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In light of the recent price change making these devices the same price, which would you choose and why?
 

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I have looked at and considered both. For me, I'd go Roku because I want better quality netflix and better sound from netflix, the revue does not offer that - at the moment. If I wanted to surf the web I'd go Revue, but I really don't need that.


So, while they are similar they are different, get the one that meets your needs.
 

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If you use a receiver with HDMI for multichannel audio with the Revue, the Revue does not work properly. It always sends out a 7.1 PCM signal even when the source is 2.0 or even 5.1. And then the receiver is unable to apply post processing which greatly lessens what you will get from the Revue audio wise.


For Amazon, Netflix, and Hulu+ streaming the Roku2 blows the Revue away.
 

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I don't have a Roku, but I bought a Revue a week and a half ago.

Being able to browse the internet like we would on a computer was a top priority for us (more for my wife). But Netflix and Amazon were also important as I'm looking to lower my cable bill.

So far, internet is fine. There's a website my wife reads, and they did a broadcast from overseas last week that my wife wanted to watch on the TV rather than on the computer. It worked great. Picture and sound quality were excellent over the four days of the event.

Internet browsing with the Revue's keyboard also works fine.

As for Netflix and Amazon, I'm using the free trials of both to see how I like them.

So far, they both also work fine. Of course, picture and sound quality depend on the source. I've watched some movies from both, and find picture quality can be surprisingly good. Watched "Tora Tora Tora" a few days ago on Netflix. Picture quality was so good, I'd rate it borderline Blu Ray.

As posted by sgvroadster, it depends on what you want to do with it. Our needs are simple; internet and Netflix/Amazon. So far, the Revue performs those need fine.

The media player in Revue gets slammed as it doesn't perform well, at this point, for streaming some formats that a lot of people want/need. I don't stream movies stored on my computer, so that doesn't matter to me. It does work fine for music.

As for the audio problem that aaronwt posted about, he's right. However, the workaround is simple. Use an optical cable from the Revue to the AVR.

That's how I have it connected, and it works fine.

So, think about what you want to do, and read up on the different choices.

So far, for what we want, the Revue is perfect.
 

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Quote:
Originally Posted by spydermonkey311 /forum/post/20876923


Does the Roku play XVID, MKV, MP4 files?

From the website for the Roku 2 XS - MP4 (H.264) video, AAC and MP3 audio, and JPEG and PNG photos. No XviD. So, limited audio and video codec and container compatability.


Roku is primarily an internet content streamer with limited ability to play media from a USB attached drive. There is no DNLA capability so no networked PC or NAS streaming of movies.
 

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Quote:
Originally Posted by StratmanX /forum/post/20877388


From the website for the Roku 2 XS - MP4 (H.264) video, AAC and MP3 audio, and JPEG and PNG photos. No XviD. So, limited audio and video codec and container compatability.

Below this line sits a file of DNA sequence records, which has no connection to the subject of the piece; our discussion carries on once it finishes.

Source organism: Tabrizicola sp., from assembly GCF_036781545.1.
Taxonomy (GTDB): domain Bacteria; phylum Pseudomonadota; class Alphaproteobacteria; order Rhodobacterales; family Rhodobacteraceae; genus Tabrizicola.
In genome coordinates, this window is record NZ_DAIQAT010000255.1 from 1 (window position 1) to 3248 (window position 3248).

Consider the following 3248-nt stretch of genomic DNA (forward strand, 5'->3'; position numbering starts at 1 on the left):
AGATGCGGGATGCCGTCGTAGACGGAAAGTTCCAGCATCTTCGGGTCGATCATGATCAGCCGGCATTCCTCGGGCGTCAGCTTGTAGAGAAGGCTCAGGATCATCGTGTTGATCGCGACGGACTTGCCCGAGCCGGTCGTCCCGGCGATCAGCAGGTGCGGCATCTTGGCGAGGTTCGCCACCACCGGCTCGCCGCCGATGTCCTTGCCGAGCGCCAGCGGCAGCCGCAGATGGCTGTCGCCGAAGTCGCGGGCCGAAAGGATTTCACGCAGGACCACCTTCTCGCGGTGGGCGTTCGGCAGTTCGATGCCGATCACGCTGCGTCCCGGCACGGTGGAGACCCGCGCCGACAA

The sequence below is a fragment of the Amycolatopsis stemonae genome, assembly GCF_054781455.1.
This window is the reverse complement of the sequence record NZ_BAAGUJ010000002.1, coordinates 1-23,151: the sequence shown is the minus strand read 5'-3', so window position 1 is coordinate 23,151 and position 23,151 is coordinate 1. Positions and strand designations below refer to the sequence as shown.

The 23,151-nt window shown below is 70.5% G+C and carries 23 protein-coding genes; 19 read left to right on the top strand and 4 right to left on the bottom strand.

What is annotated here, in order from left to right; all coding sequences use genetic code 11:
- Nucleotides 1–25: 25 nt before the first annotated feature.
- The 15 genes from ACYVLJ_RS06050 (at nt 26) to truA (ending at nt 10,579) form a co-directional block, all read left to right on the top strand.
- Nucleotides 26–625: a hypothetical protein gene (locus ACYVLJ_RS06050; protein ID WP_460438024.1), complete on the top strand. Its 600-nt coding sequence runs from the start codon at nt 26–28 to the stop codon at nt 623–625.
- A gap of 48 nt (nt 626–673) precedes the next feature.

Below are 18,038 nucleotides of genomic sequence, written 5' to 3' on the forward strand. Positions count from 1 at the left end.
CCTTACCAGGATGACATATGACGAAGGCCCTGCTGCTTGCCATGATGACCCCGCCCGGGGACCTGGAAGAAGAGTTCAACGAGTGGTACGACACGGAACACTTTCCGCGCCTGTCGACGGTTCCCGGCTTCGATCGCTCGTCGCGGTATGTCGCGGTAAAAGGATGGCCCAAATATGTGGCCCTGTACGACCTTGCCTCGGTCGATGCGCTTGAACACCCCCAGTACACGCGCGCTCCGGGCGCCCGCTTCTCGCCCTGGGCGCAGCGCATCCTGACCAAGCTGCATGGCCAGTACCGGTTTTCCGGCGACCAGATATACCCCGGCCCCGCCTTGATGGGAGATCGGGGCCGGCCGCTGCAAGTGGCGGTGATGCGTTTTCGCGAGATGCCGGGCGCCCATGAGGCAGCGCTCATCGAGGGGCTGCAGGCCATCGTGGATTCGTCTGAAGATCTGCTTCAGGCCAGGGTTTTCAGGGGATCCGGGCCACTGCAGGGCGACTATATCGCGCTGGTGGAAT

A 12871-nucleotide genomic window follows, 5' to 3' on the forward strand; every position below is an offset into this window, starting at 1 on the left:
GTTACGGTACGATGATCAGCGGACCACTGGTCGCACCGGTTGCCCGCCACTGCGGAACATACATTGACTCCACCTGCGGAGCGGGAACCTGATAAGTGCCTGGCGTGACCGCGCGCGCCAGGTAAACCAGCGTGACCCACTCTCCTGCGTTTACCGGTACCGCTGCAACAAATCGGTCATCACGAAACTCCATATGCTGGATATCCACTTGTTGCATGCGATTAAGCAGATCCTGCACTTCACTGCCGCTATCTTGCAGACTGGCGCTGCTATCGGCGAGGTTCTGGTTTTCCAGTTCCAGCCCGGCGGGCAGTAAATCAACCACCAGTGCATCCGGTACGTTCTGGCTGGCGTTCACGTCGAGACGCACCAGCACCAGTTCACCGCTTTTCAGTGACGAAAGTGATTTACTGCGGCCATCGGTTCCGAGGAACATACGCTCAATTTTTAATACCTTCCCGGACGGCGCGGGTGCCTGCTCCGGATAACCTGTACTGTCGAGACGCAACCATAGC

Roku is primarily an internet content streamer with limited ability to play media from a USB attached drive. There is no DNLA capability so no networked PC or NAS streaming of movies.

Not entirely correct, there are options for local streaming and MKV and other formats are coming to the "USB Channel" as well.


Per C. Shawn Smith - Forum Community Liaison


"Okay, here's what I was told:


Currently, MKV is not supported, but it will be. There were issues with it on the Roku2 hardware (as well as a few other file types, including MOV, WMV, and WMA), which forced us to remove support for them temporarily. The engineer working on getting support for them is making progress, however, so hopefully it won't be too long before it's re-enabled. As the issues are rather complicated, however, don't expect anything too soon.


Sorry I couldn't give you better hope, but at least you know it will be there.


C. Shawn Smith" - http://forums.roku.com/viewtopic.php...=41739#p282876



As for local streaming - http://forums.roku.com/viewtopic.php?f=28&t=26058


Roksbox - gives you the ability to play your own videos and movies, listen to your own music, and show your own photographs on the Roku Digital Video player. Your media can reside on your computer's hard drive, on an external drive, on a network attached storage (NAS) device located on your home or local area network, or on a USB attached device (XR model only).
 

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Sabrewulf:


I had to answer with what Roku can do currently. You never know what will happen in the future so be prepared for any current limitations to be permanent.


Roku has no native DNLA support so, again, you have to be prepared to accept the limitations of what the box is currently. I am aware of the link you posted and it is great to be able to add functionality with software like Roksbox, Plex, NoWhere TV, PlayOn, StreamFREE, MyMedia, etc. You have to do this on your own since Roku doesn't support it out of the box. It isn't difficult but it isn't something many who buy Roku will know about or end up doing, especially if you constantly need to convert your videos to a format Roku can handle. Someone has written a script for Handbrake to facilitate batch conversions.


Knowledge is power! Your post will inform more people about the hidden power of Roku. It's all good.
 
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